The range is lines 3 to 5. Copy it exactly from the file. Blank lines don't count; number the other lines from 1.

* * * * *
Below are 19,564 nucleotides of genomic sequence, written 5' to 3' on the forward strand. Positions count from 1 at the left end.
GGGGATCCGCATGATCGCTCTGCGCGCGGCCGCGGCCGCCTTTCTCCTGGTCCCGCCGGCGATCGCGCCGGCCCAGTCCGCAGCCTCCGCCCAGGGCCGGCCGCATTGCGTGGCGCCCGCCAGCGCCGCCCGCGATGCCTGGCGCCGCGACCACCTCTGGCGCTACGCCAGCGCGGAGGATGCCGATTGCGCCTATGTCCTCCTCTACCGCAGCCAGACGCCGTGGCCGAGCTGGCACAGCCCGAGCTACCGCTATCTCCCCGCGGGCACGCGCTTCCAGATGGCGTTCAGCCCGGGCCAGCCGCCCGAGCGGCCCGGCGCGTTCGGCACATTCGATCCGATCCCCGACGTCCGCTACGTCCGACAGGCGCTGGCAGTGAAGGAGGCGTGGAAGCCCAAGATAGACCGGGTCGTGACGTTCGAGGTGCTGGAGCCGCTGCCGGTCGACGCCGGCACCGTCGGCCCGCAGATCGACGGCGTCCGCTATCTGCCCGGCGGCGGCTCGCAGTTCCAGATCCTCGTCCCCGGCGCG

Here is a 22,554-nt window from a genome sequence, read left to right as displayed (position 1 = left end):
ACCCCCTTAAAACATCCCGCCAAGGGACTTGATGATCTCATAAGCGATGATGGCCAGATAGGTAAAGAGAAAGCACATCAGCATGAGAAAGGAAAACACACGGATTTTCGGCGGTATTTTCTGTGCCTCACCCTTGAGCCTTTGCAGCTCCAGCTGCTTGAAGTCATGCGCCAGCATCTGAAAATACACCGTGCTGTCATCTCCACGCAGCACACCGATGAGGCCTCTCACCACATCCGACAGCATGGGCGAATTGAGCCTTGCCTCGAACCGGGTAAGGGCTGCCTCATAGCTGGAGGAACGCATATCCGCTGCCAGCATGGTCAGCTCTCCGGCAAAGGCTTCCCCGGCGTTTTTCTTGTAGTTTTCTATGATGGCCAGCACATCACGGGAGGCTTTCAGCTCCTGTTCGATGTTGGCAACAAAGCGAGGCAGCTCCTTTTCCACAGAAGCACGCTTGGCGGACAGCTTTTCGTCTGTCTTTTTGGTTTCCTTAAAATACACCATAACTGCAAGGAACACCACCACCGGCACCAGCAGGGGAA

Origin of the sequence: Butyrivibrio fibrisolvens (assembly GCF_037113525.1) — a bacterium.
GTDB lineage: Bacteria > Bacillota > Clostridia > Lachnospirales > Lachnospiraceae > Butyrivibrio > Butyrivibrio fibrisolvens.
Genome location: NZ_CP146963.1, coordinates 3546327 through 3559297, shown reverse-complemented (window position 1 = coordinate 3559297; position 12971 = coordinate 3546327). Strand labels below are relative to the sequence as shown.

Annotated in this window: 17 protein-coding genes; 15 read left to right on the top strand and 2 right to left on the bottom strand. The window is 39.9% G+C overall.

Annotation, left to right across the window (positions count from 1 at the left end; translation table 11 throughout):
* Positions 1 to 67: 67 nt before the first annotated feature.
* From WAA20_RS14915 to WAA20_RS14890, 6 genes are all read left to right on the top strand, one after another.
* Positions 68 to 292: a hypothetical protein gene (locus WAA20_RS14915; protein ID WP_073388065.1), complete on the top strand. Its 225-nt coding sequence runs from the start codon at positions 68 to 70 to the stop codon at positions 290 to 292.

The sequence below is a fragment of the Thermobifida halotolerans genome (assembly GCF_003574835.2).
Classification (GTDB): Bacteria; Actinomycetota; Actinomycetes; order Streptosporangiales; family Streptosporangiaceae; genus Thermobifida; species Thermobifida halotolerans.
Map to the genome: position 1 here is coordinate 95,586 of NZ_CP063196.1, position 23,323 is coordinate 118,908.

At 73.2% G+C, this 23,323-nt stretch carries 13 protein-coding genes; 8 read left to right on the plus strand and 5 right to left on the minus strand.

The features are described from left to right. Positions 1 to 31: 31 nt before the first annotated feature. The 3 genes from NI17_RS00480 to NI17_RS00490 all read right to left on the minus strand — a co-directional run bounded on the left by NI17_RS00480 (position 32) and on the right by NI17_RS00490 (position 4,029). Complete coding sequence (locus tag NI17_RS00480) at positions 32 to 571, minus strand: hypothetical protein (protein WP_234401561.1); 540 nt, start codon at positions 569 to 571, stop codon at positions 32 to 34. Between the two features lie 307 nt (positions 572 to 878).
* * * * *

Here is a 22,554-nt window from a genome sequence, read left to right as displayed (position 1 = left end):
ACCCCCTTAAAACATCCCGCCAAGGGACTTGATGATCTCATAAGCGATGATGGCCAGATAGGTAAAGAGAAAGCACATCAGCATGAGAAAGGAAAACACACGGATTTTCGGCGGTATTTTCTGTGCCTCACCCTTGAGCCTTTGCAGCTCCAGCTGCTTGAAGTCATGCGCCAGCATCTGAAAATACACCGTGCTGTCATCTCCACGCAGCACACCGATGAGGCCTCTCACCACATCCGACAGCATGGGCGAATTGAGCCTTGCCTCGAACCGGGTAAGGGCTGCCTCATAGCTGGAGGAACGCATATCCGCTGCCAGCATGGTCAGCTCTCCGGCAAAGGCTTCCCCGGCGTTTTTCTTGTAGTTTTCTATGATGGCCAGCACATCACGGGAGGCTTTCAGCTCCTGTTCGATGTTGGCAACAAAGCGAGGCAGCTCCTTTTCCACAGAAGCACGCTTGGCGGACAGCTTTTCGTCTGTCTTTTTGGTTTCCTTAAAATACACCATAACTGCAAGGAACACCACCACCGGCACCAGCAGGGGAA

Origin of the sequence: Butyrivibrio fibrisolvens (assembly GCF_037113525.1) — a bacterium.